What external and internal factors affect mortgage rates?

5 significant external influences play a role in how mortgage rates are determined.

They are:

  • Inflation
  • Economic growth
  • The Federal Reserve
  • The housing market
  • The bond market

In addition to these external factors, there are personal and other factors that will affect your rate, too, such as:

  • Your credit
  • Your job
  • Your income
  • Your down payment
  • The home’s location and price
  • The loan term and type

A lender takes into account the borrower and evaluates the risk of any loan they divvy out. They’ll adjust the mortgage rate accordingly based on how high they deem the chance to be. The riskier a borrower is, the higher the mortgage rate will be.

Should I lock my mortgage rate today?

Whether or not you lock in your mortgage rate today is a decision that should be weighed carefully, and it’s a difficult one to make. If you lock in your mortgage rate today, you run the risk of losing out on savings if the rates continue to go down. If you don’t lock in your rate, however, you could get stuck with higher payments if we’ve already reached the low and mortgage rates start to rise.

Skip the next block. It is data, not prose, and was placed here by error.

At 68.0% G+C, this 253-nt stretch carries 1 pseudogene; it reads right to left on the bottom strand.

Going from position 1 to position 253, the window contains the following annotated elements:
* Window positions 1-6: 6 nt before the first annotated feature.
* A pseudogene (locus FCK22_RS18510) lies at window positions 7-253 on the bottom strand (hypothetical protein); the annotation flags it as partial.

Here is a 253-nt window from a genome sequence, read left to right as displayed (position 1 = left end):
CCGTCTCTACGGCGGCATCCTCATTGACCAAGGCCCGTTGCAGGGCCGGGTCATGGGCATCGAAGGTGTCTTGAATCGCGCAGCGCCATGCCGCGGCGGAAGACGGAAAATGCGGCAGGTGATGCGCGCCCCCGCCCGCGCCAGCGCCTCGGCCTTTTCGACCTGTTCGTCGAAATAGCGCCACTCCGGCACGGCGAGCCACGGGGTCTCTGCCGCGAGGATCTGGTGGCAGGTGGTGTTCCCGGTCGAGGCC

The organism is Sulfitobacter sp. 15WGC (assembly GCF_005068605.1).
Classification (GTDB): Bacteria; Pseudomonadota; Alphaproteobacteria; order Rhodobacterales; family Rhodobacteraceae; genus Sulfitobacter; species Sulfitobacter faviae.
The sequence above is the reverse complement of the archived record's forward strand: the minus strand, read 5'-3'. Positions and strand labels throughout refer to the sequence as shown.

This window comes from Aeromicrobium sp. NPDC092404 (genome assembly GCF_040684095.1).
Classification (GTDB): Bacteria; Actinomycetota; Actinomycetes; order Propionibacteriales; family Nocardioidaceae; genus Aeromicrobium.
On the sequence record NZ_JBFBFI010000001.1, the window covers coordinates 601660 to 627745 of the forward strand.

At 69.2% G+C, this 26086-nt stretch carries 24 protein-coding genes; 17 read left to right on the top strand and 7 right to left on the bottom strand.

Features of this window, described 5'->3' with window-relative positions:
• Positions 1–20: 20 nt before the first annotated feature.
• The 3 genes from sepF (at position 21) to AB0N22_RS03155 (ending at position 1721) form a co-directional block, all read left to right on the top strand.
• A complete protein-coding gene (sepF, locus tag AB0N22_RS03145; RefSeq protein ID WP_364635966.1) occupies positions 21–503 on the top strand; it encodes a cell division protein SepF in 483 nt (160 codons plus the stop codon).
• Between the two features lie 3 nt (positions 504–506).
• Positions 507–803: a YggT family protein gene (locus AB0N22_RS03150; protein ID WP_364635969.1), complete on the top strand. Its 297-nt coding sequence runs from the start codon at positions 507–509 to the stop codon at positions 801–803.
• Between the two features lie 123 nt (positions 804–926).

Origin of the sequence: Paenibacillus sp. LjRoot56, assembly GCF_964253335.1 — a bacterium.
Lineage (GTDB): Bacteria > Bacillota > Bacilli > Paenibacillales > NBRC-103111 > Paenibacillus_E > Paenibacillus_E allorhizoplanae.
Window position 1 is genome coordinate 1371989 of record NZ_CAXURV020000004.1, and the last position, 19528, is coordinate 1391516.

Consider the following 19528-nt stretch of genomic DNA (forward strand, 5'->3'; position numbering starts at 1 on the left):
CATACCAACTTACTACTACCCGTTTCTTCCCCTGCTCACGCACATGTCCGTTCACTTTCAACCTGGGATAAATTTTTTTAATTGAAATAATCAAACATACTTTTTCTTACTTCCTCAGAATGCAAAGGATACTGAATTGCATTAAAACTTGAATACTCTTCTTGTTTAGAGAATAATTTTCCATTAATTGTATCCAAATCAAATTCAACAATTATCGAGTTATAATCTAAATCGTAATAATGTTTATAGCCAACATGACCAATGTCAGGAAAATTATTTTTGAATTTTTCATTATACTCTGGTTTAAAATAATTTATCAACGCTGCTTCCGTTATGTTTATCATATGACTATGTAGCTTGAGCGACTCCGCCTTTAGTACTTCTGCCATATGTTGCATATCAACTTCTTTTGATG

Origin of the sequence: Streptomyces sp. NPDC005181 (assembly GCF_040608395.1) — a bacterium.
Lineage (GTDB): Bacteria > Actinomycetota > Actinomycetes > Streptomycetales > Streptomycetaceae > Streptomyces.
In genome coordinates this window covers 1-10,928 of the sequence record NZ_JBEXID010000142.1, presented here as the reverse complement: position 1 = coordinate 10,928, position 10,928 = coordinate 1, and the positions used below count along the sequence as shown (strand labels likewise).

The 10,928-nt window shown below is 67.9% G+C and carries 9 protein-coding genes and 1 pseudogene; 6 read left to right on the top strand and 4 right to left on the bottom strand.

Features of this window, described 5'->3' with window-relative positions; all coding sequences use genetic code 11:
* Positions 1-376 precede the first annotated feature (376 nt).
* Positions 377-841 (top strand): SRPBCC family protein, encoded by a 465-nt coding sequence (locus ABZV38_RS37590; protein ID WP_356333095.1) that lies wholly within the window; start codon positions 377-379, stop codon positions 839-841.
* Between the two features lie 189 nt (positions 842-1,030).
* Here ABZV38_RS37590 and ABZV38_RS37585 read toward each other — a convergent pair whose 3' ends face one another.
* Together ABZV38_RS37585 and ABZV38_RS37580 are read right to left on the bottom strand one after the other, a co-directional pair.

Minute rate differences can add up quickly throughout a lengthy loan. It’s safe to say, though, that mortgage rates right now are on the lower end, so even if the rate does go down a bit more, your lock-in rate today should still be reasonable. The essential piece in deciding whether or not to take advantage of current mortgage rates is to shop around.